The Nizkor Project

50 Years of Silence

History and Voices
of the Tragedy in Romania and Transnistria

The Return to Romania and Communism

On March 14, 1944, Marshal Antonescu finally decided to allow the return of the remaining deportees from Transnistria. However, the Soviet offensive advanced speedily, crossed the River Bug, and occupied northern Transnistria, on March 20. A few days later, all the territories of Transnistria were freed.

After liberation, many deportees proceeded to return to Romania, mostly on foot. On the way, they were often right behind the front lines. Others were too run down and had to wait a while longer, hoping that some means of transportation would later be found.

At the end of March 1944, the Soviets closed the border to Romania. Consequently, several thousand deportees were stranded in Bessarabia. Only after a series of lengthy negotiations between General Vinogradov, the Commander of the Russian army in Romania, and the Romanian authorities did the Soviets agree to reopen the border. At that time, approximately 7,000 survivors re-entered Romania through the border point at Ungheni.

In April 1944, the Soviet Armies recaptured northern Bucovina and Bessarabia. Many young Jewish survivors of army age were recruited into the Soviet forces. In order to help the war effort, this time on the side of the Soviets, many Jews were taken to the interior of the Soviet Union, and forced to work in the coalmines of Arhangelsk, Briansk, Dombas, etc. Many of these men were never heard of after the war.

The Holocaust in Romanian destroyed more than one-half of the Jewish population, as well as their energetic institutions, and their vibrant religious and cultural life. Only a shadow of their former vigour remained after the war, dwindling even further during the time of the Communist regime.

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On August 23, 1944, Romania joined the Allied Forces, and King Mihai I ordered the arrest of Antonescu and his chief ministers.

Between August and December 1944, the head of the Romanian government was General C. Sanatescu, Chief of the Royal Court. He was succeeded by General N. Radescu, (December 1944 to March 1945). In February 1945, General Radescu gave an official speech, during which he openly stated his anti-Soviet and anti- Communist convictions. Following this speech, the Soviet Prosecutor, A. Vasinski, one of the closest collaborators of Joseph Stalin, was immediately dispatched to Romania. Vasinski requested that King Mihai dismiss General Radescu from his post, and replace him with Petru Groza, the President of the Ploughmen's Front, a left-wing agrarian party.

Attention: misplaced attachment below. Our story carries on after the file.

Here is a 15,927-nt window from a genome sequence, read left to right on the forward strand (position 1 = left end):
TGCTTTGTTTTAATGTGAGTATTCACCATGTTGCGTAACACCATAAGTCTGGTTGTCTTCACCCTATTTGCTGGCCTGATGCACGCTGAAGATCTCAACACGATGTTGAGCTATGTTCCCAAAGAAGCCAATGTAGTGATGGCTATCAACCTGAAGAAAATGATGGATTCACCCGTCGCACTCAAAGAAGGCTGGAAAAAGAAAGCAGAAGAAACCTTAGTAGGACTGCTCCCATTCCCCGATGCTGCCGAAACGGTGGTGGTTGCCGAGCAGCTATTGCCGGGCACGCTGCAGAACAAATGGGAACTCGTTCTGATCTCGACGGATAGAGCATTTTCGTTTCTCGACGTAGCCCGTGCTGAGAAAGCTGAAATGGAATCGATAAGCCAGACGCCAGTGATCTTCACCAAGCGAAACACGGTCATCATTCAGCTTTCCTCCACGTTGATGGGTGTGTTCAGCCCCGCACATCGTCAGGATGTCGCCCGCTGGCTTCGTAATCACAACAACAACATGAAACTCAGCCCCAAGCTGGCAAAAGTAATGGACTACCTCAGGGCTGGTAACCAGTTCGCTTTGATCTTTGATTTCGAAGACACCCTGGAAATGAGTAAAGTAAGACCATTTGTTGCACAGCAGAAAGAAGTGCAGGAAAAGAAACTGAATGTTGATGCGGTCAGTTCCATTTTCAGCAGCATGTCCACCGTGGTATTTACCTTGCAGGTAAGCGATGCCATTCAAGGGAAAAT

Having set out to increase their sphere of influence, the Soviets exerted tremendous influence on Romania to install a pro-Soviet government. They promised to return northern Transylvania to Romania, should a Communist government be installed. Thus, Petru Groza became the Prime Minister of Romania on March 6, 1945. He was the principal facilitator in the rise to power of the Communist Party and in the establishment of the new dictatorship under Soviet control.

In 1945, the Communist Party disbanded the Central Jewish Bureau and replaced it with the Democratic Jewish Committee (CDE). This political re-organization had disastrous consequences on the Jewish community, since it facilitated the assimilation of a large number of Jews into the Communist propaganda machine.

When the Communist dictatorship was established, Chief Rabbi Dr. Alexander Safran and Dr. W. Filderman were labelled "anti- Communist agents". Following a series of threats by Communist representatives, both were forced to leave Romania in 1947.

Dr. Moses Rosen became the Chief Rabbi of Romania. Although his actions were often ambiguous, he was instrumental in rebuilding some of the Jewish institutions, to the extent to which it was possible to do so under Communist rule. He facilitated the emigration of many thousands of Jews who settled in Israel and other parts of the world.

In 1946, Ion Antonescu and Mihai Antonescu, former Minister of External Affairs, were tried by a Bucharest People's Court, sentenced to death as war criminals, and executed.

"It is significant that General Corneliu Calotescu, the Governor of Bucovina, and the sinister Colonel Modest Isopescu, both of whom had been sentenced to death for crimes they had committed directly or for orders that they gave, had their sentences commuted by the Groza government to forced labour for life, in 1946. Nothing has been heard of them since!"<50>

On December 30, 1947, King Mihai abdicated in response to Communist pressures, and the Parliament proclaimed the People's Republic of Romania.

The Communist Party was called The Romanian Workers' Party between 1948 and 1965. It became the main political power in the country, and, in 1965, it was renamed the Romanian Communist Party, headed by G. Gheorghiu-Dej (1945 - 1965).

Gheorghiu-Dej was succeeded in 1965, by Nicolae Ceausescu [Cheaushescu] as the head of the Communist Party. Ceausescu, a megalomaniac who thrived on a personality cult, intensified the brutal suffocation of human rights, individual freedoms and democracy. Ceausescu maintained his position until 1989, when he, and his wife Elena, were executed in a political coup. That officially ended the period of Communist dictatorship.

While Ceausescu had never openly expressed anti- Semitism as a part of his ideology, he purged Jews from the most influential positions in all fields of endeavour.

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